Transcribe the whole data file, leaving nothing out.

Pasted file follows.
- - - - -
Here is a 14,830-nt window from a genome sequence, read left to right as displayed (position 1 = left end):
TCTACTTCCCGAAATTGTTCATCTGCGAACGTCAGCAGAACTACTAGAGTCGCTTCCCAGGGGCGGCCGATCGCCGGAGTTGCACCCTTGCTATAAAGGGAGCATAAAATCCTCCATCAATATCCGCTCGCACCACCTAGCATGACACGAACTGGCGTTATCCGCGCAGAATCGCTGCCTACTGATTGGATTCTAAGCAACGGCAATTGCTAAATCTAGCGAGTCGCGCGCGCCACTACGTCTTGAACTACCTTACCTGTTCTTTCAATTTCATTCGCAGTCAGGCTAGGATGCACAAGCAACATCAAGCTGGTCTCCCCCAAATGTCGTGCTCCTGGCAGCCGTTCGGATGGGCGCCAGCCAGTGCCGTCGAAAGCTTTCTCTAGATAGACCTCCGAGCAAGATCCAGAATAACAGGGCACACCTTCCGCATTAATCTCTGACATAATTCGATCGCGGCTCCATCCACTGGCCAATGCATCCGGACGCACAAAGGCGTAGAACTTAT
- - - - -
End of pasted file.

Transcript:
Here is a 14,830-nt window from a genome sequence, read left to right as displayed (position 1 = left end):
TCTACTTCCCGAAATTGTTCATCTGCGAACGTCAGCAGAACTACTAGAGTCGCTTCCCAGGGGCGGCCGATCGCCGGAGTTGCACCCTTGCTATAAAGGGAGCATAAAATCCTCCATCAATATCCGCTCGCACCACCTAGCATGACACGAACTGGCGTTATCCGCGCAGAATCGCTGCCTACTGATTGGATTCTAAGCAACGGCAATTGCTAAATCTAGCGAGTCGCGCGCGCCACTACGTCTTGAACTACCTTACCTGTTCTTTCAATTTCATTCGCAGTCAGGCTAGGATGCACAAGCAACATCAAGCTGGTCTCCCCCAAATGTCGTGCTCCTGGCAGCCGTTCGGATGGGCGCCAGCCAGTGCCGTCGAAAGCTTTCTCTAGATAGACCTCCGAGCAAGATCCAGAATAACAGGGCACACCTTCCGCATTAATCTCTGACATAATTCGATCGCGGCTCCATCCACTGGCCAATGCATCCGGACGCACAAAGGCGTAGAACTTAT